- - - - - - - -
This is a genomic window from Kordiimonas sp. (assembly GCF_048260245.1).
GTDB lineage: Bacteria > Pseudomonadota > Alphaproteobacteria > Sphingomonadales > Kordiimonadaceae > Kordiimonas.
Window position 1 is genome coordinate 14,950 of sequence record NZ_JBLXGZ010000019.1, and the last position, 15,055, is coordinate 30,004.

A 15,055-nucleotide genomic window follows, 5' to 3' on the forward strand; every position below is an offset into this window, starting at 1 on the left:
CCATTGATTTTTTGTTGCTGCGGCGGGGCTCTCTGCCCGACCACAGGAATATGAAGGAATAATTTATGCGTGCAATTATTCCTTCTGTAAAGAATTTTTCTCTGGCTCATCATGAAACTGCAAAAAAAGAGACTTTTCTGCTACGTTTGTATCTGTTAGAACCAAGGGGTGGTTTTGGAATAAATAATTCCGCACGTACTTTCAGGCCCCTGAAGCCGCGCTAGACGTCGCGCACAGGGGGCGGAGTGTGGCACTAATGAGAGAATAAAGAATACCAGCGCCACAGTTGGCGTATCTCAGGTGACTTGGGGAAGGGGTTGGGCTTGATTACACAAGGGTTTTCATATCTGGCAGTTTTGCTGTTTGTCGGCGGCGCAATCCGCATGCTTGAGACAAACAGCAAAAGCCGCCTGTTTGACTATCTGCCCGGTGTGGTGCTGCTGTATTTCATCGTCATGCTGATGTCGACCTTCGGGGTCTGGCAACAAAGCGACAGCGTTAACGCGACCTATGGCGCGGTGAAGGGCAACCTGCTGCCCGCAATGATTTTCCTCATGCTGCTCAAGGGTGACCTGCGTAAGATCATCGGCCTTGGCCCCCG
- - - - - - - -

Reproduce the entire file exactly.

This is a genomic window from Kordiimonas sp. (assembly GCF_048260245.1).
GTDB lineage: Bacteria > Pseudomonadota > Alphaproteobacteria > Sphingomonadales > Kordiimonadaceae > Kordiimonas.
Window position 1 is genome coordinate 14,950 of sequence record NZ_JBLXGZ010000019.1, and the last position, 15,055, is coordinate 30,004.

A 15,055-nucleotide genomic window follows, 5' to 3' on the forward strand; every position below is an offset into this window, starting at 1 on the left:
CCATTGATTTTTTGTTGCTGCGGCGGGGCTCTCTGCCCGACCACAGGAATATGAAGGAATAATTTATGCGTGCAATTATTCCTTCTGTAAAGAATTTTTCTCTGGCTCATCATGAAACTGCAAAAAAAGAGACTTTTCTGCTACGTTTGTATCTGTTAGAACCAAGGGGTGGTTTTGGAATAAATAATTCCGCACGTACTTTCAGGCCCCTGAAGCCGCGCTAGACGTCGCGCACAGGGGGCGGAGTGTGGCACTAATGAGAGAATAAAGAATACCAGCGCCACAGTTGGCGTATCTCAGGTGACTTGGGGAAGGGGTTGGGCTTGATTACACAAGGGTTTTCATATCTGGCAGTTTTGCTGTTTGTCGGCGGCGCAATCCGCATGCTTGAGACAAACAGCAAAAGCCGCCTGTTTGACTATCTGCCCGGTGTGGTGCTGCTGTATTTCATCGTCATGCTGATGTCGACCTTCGGGGTCTGGCAACAAAGCGACAGCGTTAACGCGACCTATGGCGCGGTGAAGGGCAACCTGCTGCCCGCAATGATTTTCCTCATGCTGCTCAAGGGTGACCTGCGTAAGATCATCGGCCTTGGCCCCCG